If you’ve been to Paris, Vienna, London, San Francisco or just about any other major city lately, you’ve probably also noticed a growing travel trend. People are zipping around on motorized scooters, often on sidewalks, sometimes in bike lanes and sometimes even into oncoming traffic. This new craze is transforming the way people take in the sights, but for obvious reasons, not everyone is a fan. So, what do we think about this new phenomenon?
I’ll admit it, I’m a fan.
Before you crucify me, or label me as a clueless millennial constantly in search of a new and ironic means of transportation – hear me out – they’re really great. I’ve always been a traveller that aims to walk though a city anywhere remotely feasible, and I’d say that all of my favourite travel experiences originate from this pursuit, but lately, I find myself scooting.
The premise of these new and addictive transportation methods is simple: a great app and an easy experience. Outfits such as Lime and Bird allow you to scan a barcode and immediately unlock any scooter, locking it remotely with the swipe of a hand. If you can’t find one, an interactive map shows you where every unclaimed scooter in your immediate area is.
Sure, it took me a few minutes to get used to the accelerator, the break, the helmet and the feeling of surfing through a city, but it really grew on me. You’re billed by the time, or the mileage, but in any case it’s cheaper than Uber, and as noted by the apps – much better for the environment too. In fact, it sends me notifications to let me know there were no carbon emissions on each journey.
But what about safety? In many cities, these trendy motorized scooters are permitted in bike lanes, which allows for safe and efficient transit. In others, they’re fine on pedestrian walkways, or in places like Central Park. Some cities absolutely despise them though, so much like many sharing economy ideas, it will be interesting to see where lines are drawn.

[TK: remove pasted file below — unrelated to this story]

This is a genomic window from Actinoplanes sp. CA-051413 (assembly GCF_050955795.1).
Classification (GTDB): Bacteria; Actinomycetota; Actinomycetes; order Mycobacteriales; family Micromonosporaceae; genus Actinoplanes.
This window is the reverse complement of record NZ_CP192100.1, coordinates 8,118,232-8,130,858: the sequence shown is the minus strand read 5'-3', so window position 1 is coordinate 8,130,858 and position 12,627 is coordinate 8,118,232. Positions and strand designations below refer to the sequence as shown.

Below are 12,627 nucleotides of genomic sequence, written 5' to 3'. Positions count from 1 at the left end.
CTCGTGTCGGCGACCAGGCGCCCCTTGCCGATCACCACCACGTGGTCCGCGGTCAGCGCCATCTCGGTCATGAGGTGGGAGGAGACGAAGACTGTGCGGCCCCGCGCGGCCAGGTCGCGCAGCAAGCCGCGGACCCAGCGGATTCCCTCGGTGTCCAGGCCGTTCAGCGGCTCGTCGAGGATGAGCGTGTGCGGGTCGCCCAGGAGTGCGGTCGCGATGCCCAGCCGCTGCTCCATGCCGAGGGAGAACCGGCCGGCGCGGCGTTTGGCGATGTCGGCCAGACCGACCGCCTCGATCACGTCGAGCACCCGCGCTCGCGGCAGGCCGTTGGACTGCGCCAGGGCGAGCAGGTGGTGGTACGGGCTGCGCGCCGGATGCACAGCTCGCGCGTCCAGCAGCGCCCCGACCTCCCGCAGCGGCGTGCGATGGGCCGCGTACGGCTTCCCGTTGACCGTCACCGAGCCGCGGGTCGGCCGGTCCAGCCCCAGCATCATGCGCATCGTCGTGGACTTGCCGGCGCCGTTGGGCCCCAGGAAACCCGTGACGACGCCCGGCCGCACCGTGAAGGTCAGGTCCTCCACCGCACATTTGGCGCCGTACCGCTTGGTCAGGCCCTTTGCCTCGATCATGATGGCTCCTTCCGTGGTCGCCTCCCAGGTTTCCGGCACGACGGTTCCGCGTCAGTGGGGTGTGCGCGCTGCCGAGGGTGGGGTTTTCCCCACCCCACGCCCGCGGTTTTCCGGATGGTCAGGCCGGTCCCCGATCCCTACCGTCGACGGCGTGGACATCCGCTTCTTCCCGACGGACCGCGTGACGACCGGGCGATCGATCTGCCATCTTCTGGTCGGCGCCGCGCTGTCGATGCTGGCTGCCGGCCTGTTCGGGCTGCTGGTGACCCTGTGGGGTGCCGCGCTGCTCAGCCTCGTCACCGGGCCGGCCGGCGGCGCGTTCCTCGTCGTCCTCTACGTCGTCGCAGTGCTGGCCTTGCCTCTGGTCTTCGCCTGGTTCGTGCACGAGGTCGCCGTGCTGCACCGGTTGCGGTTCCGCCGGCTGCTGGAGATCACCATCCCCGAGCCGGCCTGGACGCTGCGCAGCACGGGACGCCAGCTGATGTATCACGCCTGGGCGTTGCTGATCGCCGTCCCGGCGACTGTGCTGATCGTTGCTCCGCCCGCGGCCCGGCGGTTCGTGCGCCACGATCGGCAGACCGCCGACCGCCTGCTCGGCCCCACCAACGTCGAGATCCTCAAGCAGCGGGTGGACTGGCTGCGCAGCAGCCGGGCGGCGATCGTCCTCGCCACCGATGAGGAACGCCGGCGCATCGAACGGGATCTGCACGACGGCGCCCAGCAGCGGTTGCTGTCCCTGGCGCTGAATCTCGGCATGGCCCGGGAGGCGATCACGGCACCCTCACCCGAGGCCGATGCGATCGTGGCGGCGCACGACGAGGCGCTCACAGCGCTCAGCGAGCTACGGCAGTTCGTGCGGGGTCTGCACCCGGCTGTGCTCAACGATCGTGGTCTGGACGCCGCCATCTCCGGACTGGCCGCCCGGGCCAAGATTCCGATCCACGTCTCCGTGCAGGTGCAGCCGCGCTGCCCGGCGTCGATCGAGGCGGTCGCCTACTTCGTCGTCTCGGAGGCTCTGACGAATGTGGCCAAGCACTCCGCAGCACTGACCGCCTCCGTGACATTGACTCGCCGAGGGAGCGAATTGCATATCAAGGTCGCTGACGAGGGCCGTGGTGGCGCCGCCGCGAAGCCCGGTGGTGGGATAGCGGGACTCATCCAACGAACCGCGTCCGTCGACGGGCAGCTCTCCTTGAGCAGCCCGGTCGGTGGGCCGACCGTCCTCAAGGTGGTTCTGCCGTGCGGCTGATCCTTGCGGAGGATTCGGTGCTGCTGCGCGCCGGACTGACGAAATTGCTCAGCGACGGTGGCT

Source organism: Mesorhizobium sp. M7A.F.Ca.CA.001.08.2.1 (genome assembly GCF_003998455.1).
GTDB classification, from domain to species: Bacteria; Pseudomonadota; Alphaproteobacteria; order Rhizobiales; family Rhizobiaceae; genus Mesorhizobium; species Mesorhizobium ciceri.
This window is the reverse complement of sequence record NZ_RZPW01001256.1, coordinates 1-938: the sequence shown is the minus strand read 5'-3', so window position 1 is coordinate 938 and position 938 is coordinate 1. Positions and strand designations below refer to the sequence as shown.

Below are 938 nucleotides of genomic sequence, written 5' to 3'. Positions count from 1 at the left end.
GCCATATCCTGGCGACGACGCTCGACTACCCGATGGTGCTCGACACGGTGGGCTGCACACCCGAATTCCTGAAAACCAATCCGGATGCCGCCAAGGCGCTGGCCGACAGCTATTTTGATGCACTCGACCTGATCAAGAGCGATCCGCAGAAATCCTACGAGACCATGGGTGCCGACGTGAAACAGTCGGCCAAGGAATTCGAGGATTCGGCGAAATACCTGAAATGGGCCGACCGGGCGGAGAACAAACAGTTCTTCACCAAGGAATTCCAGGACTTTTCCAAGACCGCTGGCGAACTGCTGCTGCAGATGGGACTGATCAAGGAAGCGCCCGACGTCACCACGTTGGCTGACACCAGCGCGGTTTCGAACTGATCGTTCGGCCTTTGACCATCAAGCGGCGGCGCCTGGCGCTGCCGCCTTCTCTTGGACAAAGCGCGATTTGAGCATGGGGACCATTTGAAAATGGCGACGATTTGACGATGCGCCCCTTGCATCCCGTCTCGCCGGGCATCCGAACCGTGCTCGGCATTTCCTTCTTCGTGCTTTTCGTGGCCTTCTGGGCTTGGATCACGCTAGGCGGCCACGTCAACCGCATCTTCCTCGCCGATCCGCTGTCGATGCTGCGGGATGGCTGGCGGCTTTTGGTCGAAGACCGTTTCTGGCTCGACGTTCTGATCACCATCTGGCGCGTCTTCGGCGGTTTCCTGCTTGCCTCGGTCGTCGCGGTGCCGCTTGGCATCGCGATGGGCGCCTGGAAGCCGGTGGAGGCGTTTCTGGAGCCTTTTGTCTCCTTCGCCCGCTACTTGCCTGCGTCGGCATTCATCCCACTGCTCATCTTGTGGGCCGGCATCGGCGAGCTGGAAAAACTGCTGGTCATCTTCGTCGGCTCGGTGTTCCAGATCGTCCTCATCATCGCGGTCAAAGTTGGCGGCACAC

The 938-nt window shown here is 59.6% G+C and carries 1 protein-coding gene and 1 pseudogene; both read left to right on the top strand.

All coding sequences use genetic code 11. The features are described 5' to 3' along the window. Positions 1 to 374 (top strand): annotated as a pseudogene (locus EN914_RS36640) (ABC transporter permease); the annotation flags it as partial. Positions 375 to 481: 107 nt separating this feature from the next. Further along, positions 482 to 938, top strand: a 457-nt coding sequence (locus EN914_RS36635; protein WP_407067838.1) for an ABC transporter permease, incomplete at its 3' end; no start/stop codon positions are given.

Of course, there’s another side to everything. These scooters are flooding bike lanes, and if they become too popular, they could become yet another thing for meandering tourists to dodge, as they walk aimlessly through the streets. But really, it’s hard not to see the positives outweighing the risks. These rides give off no carbon emission, encourage people to get outside and allow travellers and locals alike to speed up their journey, without hopping in a car.
Ultimately, it’s up to cities to increase their dedicated bike lanes and safe pedestrian zones to make this fun means of transportation (and others) safer and more enjoyable for all. I must say, I love these scooters and hope to see them take on an increasing role worldwide. If you have limited time and want to “see it all”, they’re really hard to beat.